Digg flames out, sells for $500,000 (or maybe more)


Early social network Digg, once shopped for over $200 million, just sold to Betaworks for $500,000 and 'considerations.'

The Wall Street Journal sets the price tag at $500,000, quoting three of the famous "people familiar with the matter." TechCrunch believes that number is only part of the deal, since Digg makes more than that per year in advertising. They quote Digg CEO Matt Williams saying, "the over consideration is significantly larger," but Williams doesn't provide details.

No matter the price, the fact that Digg, once considered a top-tier social network site that defined the Internet, has crashed to this level is painful for many (The Atlantic). The voting system controlled not by number of votes but an algorithm meant only those who could game the system got to the front page. When a site doesn't trust their community, the community leaves. And takes their value away with them.

Smells fishy

Something does not smell right here. We wonder why the American people are skeptical about wall street?

Joe Lucido on wsj.com

Instagram for $1 billion and Digg for $500k? Something doesn't seem right in the industry.

Wayne Harrel on techcrunch.com

Digg itself was bought for $500K, with some arbitrarily valued Betaworks equity (though even then in 7-figures – and not for Digg) thrown to its VC backers as part of the transaction to sweeten the pot a little. Pretty standard practice for a VC investment gone sour.

atimoshenko on theatlantic.com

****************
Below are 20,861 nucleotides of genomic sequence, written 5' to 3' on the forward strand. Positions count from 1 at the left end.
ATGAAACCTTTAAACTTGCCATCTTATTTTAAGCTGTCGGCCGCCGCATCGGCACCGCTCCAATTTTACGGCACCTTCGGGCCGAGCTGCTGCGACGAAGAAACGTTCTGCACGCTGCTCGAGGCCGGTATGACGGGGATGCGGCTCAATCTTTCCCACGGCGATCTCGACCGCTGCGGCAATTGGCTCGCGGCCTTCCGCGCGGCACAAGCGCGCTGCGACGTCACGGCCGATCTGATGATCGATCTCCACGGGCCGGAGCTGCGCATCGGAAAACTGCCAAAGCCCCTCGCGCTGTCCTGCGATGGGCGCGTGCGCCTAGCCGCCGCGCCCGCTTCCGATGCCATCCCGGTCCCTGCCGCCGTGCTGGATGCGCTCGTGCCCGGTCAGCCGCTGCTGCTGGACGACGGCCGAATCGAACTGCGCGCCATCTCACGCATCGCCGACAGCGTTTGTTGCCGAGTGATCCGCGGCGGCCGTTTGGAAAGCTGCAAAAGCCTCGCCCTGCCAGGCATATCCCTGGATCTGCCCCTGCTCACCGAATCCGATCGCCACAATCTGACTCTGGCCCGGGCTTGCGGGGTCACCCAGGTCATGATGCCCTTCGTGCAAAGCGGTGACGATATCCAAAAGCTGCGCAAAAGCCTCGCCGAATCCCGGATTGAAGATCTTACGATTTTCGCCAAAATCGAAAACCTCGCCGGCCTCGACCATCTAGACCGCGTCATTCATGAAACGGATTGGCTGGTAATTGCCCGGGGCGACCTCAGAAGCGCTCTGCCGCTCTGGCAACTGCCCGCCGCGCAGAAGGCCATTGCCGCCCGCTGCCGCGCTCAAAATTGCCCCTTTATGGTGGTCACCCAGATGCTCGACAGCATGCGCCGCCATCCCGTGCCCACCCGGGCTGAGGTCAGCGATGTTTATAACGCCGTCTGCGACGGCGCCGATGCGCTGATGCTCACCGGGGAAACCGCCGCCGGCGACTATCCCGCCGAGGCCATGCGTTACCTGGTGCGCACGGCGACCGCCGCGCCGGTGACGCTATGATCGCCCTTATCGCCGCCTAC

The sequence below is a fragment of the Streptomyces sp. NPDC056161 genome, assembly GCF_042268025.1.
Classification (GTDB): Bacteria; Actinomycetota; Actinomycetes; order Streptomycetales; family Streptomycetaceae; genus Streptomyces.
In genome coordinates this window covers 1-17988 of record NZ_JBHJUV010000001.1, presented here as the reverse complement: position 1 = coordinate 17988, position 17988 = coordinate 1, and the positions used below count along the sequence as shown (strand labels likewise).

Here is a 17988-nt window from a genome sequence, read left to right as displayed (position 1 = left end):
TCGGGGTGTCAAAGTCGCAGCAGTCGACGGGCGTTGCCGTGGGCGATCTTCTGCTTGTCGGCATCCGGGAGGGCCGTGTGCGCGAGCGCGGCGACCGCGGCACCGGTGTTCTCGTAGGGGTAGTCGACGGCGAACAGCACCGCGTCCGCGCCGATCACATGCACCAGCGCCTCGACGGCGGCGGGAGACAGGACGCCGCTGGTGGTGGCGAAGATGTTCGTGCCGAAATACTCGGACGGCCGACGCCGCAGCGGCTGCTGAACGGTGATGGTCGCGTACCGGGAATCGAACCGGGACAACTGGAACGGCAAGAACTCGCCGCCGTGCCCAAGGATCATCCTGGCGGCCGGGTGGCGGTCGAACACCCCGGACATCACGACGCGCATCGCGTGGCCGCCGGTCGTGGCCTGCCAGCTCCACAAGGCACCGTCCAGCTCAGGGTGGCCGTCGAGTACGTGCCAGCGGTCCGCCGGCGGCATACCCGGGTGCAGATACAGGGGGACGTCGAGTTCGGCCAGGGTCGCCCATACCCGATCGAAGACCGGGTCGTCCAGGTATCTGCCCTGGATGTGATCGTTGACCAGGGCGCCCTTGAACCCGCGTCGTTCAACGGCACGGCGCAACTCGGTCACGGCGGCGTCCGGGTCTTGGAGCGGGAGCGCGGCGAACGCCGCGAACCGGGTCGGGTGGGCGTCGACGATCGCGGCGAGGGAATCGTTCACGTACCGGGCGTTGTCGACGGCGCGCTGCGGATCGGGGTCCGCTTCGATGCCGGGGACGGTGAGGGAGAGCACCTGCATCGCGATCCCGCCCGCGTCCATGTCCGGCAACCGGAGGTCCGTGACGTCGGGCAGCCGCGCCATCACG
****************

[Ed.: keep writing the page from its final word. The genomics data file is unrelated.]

This was a great acquisition for Betaworks, they are going to get a ton of buzz when they make the move.

Walker Williams on techcrunch.com


The author is a bit off- facebook and twitter didn't have anything to do with digg's demise, it was reddit.

Kevin Stevens on wsj.com

Everyone who was annoyed with the new Digg could simply jump ship to Reddit with a couple of clicks, and once they got over the interface, would find that it was like the old Digg but with a smarter community.

Mujokan on theatlantic.com

Self-inflicted wounds

It had nothing at all to do with Reddit. It had everything to do with Digg's leadership foisting on their users one of the most abhorrent redesigns in Web history.

Andre Richards on wsj.com

I stopped visiting Digg years ago when for some reason it was unreadable on both Firefox and Chrome with the latest versions.

Kevin Hydak on techcrunch.com

As a guy who owns a social network this article does not give hope to people like me.

SportsConnect on theatlantic.com

Does anyone still use Digg?

Ryan Jennings on techcrunch.com

Tell the truth: will you miss Digg?

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